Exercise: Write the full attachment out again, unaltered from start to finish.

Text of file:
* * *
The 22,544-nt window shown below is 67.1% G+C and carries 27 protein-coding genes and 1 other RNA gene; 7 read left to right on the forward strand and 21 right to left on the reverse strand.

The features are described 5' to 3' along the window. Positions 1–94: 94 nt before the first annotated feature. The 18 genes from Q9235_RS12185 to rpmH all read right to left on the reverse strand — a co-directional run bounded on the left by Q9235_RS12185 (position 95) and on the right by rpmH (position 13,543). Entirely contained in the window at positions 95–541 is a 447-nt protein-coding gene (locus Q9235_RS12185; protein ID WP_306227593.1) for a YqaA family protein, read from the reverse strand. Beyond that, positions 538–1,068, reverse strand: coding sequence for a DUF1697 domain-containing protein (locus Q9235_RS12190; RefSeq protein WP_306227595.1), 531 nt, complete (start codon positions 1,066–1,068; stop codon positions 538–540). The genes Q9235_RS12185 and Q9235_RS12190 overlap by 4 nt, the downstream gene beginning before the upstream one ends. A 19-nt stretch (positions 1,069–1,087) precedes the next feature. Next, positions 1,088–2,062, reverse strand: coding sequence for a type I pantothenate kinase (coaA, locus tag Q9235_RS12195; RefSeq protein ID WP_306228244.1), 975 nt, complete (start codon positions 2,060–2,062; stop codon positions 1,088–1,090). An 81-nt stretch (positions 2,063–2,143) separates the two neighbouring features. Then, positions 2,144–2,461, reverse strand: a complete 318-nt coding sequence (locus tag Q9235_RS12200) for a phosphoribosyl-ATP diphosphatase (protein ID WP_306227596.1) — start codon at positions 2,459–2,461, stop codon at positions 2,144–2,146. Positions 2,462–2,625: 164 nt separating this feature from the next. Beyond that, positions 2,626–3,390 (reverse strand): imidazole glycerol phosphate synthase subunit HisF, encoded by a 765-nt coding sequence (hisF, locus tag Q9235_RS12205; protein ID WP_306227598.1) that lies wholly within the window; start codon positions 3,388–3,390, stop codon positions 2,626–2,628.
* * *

The 22,544-nt window shown below is 67.1% G+C and carries 27 protein-coding genes and 1 other RNA gene; 7 read left to right on the forward strand and 21 right to left on the reverse strand.

The features are described 5' to 3' along the window. Positions 1–94: 94 nt before the first annotated feature. The 18 genes from Q9235_RS12185 to rpmH all read right to left on the reverse strand — a co-directional run bounded on the left by Q9235_RS12185 (position 95) and on the right by rpmH (position 13,543). Entirely contained in the window at positions 95–541 is a 447-nt protein-coding gene (locus Q9235_RS12185; protein ID WP_306227593.1) for a YqaA family protein, read from the reverse strand. Beyond that, positions 538–1,068, reverse strand: coding sequence for a DUF1697 domain-containing protein (locus Q9235_RS12190; RefSeq protein WP_306227595.1), 531 nt, complete (start codon positions 1,066–1,068; stop codon positions 538–540). The genes Q9235_RS12185 and Q9235_RS12190 overlap by 4 nt, the downstream gene beginning before the upstream one ends. A 19-nt stretch (positions 1,069–1,087) precedes the next feature. Next, positions 1,088–2,062, reverse strand: coding sequence for a type I pantothenate kinase (coaA, locus tag Q9235_RS12195; RefSeq protein ID WP_306228244.1), 975 nt, complete (start codon positions 2,060–2,062; stop codon positions 1,088–1,090). An 81-nt stretch (positions 2,063–2,143) separates the two neighbouring features. Then, positions 2,144–2,461, reverse strand: a complete 318-nt coding sequence (locus tag Q9235_RS12200) for a phosphoribosyl-ATP diphosphatase (protein ID WP_306227596.1) — start codon at positions 2,459–2,461, stop codon at positions 2,144–2,146. Positions 2,462–2,625: 164 nt separating this feature from the next. Beyond that, positions 2,626–3,390 (reverse strand): imidazole glycerol phosphate synthase subunit HisF, encoded by a 765-nt coding sequence (hisF, locus tag Q9235_RS12205; protein ID WP_306227598.1) that lies wholly within the window; start codon positions 3,388–3,390, stop codon positions 2,626–2,628.